That stuff is now all too typical: errors borne of nonsense aggression. At this point you can't just wave that away with "they'll learn." They might. Recent history makes you a little dubious they will.

Goal-by-Goal Analysis: Ohio State

Goal-by-Goal Analysis: Ohio State

Submitted by Adam Schnepp on February 23rd, 2015 at 5:31 PM

Friday, February 20, 2015

Michigan 3 Ohio State 5

1st period

Michigan 1 Ohio State 0 EV 03:52 Larkin (11) from Selman (8) and Hyman (22)

Michigan enters the offensive zone with a numerical advantage. Dylan Larkin passes to Justin Selman instead of dropping it to Zach Hyman, and I’m not sure why considering the defenseman in front of Selman and the open lane in front of Hyman.

ohio 1-1

Selman gets tied up, but the defenseman is unable to knock the puck away from Michigan’s forwards. He gets a weak swing on the puck, but Larkin is in the process of cutting from the corner to the front of the net and intercepts it.

ohio 1-2

Larkin has a tremendous advantage in that he’s undefended and the goalie has already hit the ice. Christian Frey is square to a shot from where I drew the arrow on the screencap, but…

ohio 1-3

Larkin can skate around Frey faster than he can move across laterally to re-square himself to the shot, resulting in an uncontested shot on a half-open net.

ohio 1-4

[More after THE JUMP]

Goal-by-Goal Analysis: Wisconsin

Goal-by-Goal Analysis: Wisconsin

Submitted by Adam Schnepp on January 27th, 2015 at 9:06 AM


[Patrick Barron/MGoBlog]

Friday, January 23rd, 2015

1st period

UW 1 UM 0 PPG 02:48 LaBate from Dougherty and Schulze

Michigan starts in a box on the penalty kill when Andrew Copp comes up high to attack the puck near the point. Wisconsin passes the puck down the boards and then back up to the blue line, and as Copp turns he runs into what is essentially a pick being set by Grant Besse. When Copp came up high someone else (Tyler Motte) should have moved over to cover the opposite side of the ice. He doesn’t, and Michigan ends up having three of their four defenders smushed together.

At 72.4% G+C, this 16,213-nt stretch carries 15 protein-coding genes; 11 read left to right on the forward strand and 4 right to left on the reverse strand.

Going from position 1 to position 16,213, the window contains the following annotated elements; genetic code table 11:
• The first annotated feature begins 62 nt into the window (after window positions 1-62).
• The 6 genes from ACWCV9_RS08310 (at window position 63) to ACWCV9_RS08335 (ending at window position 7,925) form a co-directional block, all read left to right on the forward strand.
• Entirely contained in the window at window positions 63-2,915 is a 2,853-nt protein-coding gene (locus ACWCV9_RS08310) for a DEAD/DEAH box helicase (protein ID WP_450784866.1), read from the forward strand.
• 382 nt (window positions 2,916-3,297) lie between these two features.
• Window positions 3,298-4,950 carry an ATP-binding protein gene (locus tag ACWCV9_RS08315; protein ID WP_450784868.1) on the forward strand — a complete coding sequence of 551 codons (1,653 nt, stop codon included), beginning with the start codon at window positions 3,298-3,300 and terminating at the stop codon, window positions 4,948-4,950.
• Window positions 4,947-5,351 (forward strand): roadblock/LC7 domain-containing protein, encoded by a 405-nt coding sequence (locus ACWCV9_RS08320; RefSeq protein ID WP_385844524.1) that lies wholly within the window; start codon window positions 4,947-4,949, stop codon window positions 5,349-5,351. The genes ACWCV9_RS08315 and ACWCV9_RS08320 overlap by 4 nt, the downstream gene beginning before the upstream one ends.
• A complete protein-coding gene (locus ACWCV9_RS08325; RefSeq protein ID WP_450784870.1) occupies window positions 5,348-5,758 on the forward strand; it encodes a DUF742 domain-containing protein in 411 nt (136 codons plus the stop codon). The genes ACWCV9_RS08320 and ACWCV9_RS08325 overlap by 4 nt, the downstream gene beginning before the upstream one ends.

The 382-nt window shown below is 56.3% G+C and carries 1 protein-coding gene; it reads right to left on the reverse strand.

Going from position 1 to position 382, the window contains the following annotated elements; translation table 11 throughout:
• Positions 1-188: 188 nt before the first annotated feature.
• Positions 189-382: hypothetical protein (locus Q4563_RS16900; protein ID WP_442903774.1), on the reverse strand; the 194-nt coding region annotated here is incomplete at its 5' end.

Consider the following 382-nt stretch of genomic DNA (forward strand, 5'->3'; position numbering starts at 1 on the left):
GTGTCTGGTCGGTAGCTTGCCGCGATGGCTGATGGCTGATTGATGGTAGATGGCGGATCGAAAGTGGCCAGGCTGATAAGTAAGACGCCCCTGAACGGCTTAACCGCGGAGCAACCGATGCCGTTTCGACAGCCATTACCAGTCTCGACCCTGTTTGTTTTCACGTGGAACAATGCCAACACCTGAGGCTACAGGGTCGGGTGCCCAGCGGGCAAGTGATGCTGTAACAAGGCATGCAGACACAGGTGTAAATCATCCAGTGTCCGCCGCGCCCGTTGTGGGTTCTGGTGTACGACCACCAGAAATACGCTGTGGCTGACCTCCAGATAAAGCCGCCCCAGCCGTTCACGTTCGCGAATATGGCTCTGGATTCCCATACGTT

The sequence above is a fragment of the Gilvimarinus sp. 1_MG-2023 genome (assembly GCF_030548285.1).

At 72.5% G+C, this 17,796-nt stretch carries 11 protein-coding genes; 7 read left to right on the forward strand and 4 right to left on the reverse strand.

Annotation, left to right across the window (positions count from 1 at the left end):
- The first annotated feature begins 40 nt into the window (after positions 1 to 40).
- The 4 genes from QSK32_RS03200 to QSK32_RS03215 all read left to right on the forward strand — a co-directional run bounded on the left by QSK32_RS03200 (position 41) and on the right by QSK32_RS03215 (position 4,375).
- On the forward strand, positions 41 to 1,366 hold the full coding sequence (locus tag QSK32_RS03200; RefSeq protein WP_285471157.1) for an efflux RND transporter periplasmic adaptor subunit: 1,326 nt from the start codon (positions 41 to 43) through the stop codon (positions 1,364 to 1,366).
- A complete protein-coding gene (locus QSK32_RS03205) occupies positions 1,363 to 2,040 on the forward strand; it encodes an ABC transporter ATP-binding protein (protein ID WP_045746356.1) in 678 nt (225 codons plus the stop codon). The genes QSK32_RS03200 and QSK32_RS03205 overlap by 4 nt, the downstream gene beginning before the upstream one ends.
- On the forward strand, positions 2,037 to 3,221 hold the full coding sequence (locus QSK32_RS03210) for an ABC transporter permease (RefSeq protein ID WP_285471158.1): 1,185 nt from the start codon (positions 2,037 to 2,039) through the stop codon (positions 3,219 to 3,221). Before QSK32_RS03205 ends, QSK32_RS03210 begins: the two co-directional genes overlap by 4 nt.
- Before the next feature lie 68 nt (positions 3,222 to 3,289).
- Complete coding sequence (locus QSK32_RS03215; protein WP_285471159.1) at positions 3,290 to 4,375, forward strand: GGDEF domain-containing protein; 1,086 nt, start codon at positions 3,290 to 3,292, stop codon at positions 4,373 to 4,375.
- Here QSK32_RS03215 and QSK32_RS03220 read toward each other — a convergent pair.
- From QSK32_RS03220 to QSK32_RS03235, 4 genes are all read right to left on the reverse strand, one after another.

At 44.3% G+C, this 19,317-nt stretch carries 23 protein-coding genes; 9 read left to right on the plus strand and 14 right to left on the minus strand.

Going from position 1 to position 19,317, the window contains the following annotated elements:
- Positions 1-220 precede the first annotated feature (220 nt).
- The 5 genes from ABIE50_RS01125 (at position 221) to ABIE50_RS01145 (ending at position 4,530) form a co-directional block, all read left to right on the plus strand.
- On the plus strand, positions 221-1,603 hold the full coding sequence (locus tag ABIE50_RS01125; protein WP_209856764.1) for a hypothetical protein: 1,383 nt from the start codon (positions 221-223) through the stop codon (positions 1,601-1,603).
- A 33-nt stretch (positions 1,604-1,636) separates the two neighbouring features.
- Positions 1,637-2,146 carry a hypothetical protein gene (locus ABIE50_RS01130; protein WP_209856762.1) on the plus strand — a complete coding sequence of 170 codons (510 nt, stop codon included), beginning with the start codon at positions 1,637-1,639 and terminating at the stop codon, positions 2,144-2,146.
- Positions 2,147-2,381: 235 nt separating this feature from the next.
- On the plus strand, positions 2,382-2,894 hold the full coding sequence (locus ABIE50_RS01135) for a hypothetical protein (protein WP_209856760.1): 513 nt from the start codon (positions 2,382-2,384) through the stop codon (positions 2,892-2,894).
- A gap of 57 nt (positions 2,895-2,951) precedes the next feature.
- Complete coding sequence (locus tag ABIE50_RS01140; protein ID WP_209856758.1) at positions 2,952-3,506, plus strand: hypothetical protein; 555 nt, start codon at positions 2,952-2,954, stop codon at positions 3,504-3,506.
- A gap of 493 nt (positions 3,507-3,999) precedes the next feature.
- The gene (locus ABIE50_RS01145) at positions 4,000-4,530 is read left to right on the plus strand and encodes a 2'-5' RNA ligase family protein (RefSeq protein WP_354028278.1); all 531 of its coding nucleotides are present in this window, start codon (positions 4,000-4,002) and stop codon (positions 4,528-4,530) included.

wisc 1-1

The pass gets through because of Motte’s error, but he isn’t the only one who makes a mistake here. Kevin Lohan needs to be lower in order to eliminate the backdoor player and step up and tie up the guy in the center of the crease if need be.

wisc 1-2

Leave the middle of the ice undefended and it’s not surprising what happens next. Zach Werenski hesitates and it looks like he’s trying to take away both the pass and shot, and the result is that he takes away neither. Dougherty passes to LaBate for an easy tap in.

wisc 1-3

[After THE JUMP: Michigan scores with Enthusiasm Unknown to Mankind]

Gorgeous Georges

Gorgeous Georges

Submitted by Brian on January 26th, 2015 at 11:10 AM


[Patrick Barron]

Back in the day I had a brief period as an Edmonton Oilers fan. (Long story short: never had much of a Red Wings connection since I grew up in pre-Avs Colorado and Edmonton had Mike Comrie.) This was at the point where they had one of the most bizarrely popular players in the league, Georges Laraque.

The French-Canadian was more province than man, kept on the team to grind on the fourth line and facepunch people. He had one more skill than that, though. If provided the puck along the boards in the offensive zone, he could keep it there indefinitely.

This had almost no utility. Laraque couldn't do much of anything once he had established possession. He was too slow to threaten to take the puck off the boards himself and not skilled enough to pick out his teammates. Even so it was a thing to see: Laraque fending off increasingly enormous piles of opposition players as the arena got more and more fevered about something that would never, ever lead to a goal. In this it was like his fighting, there to entertain in a way totally orthogonal to the stated goal of hockey.

When Zach Hyman started doing this at the outset of last season, it had a Laraquian feel to it. He was stuck on three points a third of the way through the year and no amount of cheerleading from this space made a difference. At that point Hyman was a guy who had a great season as an overager in junior but had done nothing to suggest he was going to replicate that through 60% of his career at Michigan.